Ryanair has warned there is “a real risk” it will have no Boeing 737 Max planes flying next summer because of further delays to the delivery of the grounded aircraft.

Europe’s biggest carrier is sticking to its plans to cut bases and pilot and cabin crew jobs and said it expected to receive its first 737 Max planes in March or April 2020, two months later than expected. The 737 Max remains grounded worldwide after two crashes in Indonesia and Ethiopia killed 346 people.

Ryanair’s chief executive, Michael O’Leary, said: “We have now reduced our expectation of 30 Max aircraft being delivered to us in advance of peak summer 2020 down to 20 aircraft and there is a real risk of none.”

Ryanair reiterated that this will more than halve its passenger growth rate next summer to 3% from 7%, with the airline carrying 157 million people over the year as a whole rather than 162 million as previously planned.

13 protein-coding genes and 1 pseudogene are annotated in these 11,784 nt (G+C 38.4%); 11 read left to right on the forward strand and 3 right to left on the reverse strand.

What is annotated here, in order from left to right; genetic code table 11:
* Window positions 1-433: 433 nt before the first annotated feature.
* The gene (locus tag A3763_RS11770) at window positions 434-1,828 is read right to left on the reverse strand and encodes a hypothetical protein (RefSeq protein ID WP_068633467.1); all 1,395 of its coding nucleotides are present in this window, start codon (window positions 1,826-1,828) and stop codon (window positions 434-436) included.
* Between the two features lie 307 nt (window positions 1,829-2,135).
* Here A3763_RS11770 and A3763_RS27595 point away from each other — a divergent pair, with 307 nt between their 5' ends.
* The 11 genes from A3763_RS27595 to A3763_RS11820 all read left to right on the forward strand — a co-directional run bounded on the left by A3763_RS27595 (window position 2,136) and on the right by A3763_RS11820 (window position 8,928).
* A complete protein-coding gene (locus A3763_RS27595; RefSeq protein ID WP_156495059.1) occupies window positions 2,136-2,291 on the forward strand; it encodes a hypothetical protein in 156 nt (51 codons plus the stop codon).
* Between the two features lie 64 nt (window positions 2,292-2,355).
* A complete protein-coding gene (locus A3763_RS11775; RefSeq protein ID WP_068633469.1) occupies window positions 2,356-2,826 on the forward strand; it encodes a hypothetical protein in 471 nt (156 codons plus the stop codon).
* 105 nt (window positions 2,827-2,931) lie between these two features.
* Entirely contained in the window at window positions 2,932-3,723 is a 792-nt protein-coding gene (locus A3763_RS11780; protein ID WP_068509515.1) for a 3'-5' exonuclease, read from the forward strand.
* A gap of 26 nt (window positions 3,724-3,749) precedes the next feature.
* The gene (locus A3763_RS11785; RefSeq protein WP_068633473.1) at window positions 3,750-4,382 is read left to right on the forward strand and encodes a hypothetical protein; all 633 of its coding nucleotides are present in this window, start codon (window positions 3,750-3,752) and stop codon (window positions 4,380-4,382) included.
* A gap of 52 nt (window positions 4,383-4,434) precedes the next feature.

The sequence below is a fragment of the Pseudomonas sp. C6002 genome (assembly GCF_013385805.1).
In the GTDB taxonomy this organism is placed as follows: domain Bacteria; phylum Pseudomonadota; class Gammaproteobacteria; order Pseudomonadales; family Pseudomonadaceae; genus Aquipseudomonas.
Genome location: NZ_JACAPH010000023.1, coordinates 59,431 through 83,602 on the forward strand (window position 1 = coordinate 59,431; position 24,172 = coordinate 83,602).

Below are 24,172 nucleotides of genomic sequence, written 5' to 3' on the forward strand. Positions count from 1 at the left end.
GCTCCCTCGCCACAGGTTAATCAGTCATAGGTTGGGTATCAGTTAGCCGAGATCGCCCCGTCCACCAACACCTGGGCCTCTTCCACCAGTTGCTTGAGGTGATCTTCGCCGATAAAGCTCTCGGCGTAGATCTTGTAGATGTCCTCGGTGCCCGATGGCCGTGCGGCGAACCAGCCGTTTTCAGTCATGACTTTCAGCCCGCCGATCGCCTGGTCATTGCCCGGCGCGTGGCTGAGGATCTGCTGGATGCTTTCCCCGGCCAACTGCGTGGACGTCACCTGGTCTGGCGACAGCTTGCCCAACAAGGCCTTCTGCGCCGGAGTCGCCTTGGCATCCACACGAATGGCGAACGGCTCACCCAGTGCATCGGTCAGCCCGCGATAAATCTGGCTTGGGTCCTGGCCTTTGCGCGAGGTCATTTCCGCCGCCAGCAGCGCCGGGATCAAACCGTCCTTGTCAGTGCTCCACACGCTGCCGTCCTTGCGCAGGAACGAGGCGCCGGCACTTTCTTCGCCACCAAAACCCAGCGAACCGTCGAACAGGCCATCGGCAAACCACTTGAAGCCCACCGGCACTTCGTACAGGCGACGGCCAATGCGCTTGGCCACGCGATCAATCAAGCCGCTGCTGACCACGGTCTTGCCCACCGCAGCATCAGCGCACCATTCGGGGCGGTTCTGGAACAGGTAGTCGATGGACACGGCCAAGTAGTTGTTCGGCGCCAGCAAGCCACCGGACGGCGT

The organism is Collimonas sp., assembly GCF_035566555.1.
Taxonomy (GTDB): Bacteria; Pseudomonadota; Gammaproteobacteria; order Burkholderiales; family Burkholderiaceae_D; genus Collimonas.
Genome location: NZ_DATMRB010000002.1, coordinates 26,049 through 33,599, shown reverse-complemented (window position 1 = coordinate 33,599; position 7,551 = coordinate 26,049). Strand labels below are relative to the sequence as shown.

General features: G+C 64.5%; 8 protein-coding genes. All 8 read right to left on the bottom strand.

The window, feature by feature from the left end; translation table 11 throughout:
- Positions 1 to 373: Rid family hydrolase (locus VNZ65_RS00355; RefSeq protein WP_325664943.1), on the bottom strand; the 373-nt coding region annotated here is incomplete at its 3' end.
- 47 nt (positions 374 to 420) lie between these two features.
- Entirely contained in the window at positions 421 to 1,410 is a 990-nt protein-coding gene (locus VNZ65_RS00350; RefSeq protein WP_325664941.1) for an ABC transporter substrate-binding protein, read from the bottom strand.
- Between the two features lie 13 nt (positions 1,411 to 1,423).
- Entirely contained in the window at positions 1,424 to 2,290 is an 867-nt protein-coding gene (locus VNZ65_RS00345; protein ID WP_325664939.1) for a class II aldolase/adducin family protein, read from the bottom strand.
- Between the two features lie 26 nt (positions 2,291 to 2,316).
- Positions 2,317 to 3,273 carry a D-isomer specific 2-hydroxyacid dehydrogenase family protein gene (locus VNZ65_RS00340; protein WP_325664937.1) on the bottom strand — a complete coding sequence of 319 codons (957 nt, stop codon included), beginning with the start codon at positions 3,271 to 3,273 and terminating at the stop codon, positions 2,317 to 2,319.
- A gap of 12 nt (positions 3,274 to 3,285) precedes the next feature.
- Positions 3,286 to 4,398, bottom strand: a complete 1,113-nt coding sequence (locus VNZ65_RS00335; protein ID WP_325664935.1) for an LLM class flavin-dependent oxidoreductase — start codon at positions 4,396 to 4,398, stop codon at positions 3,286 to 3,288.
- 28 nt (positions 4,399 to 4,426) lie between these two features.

O’Leary said: “We have already reduced our passenger growth forecast … we may have to cut that again but, frankly, there is no point in keeping on changing the number until we get more certainty.”

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Ryanair reported a profit after tax of €1.15bn for the six months to 30 September – its most profitable part of the year and the same result as a year ago. Fares have fallen 5%, while its fuel bill rose 22%. The Irish airline narrowed its profit forecast for the year to the end of March to €800m-€900m from €750m-€950m previously.

Separately, British Airways’ owner, IAG, has agreed to buy Spain’s Air Europa for €1bn to expand routes to Latin America and the Caribbean.

Several smaller airlines have gone bust while others have been taken over, such as the British regional carrier Flybe, which was acquired by a consortium led by Virgin Atlantic earlier this year.



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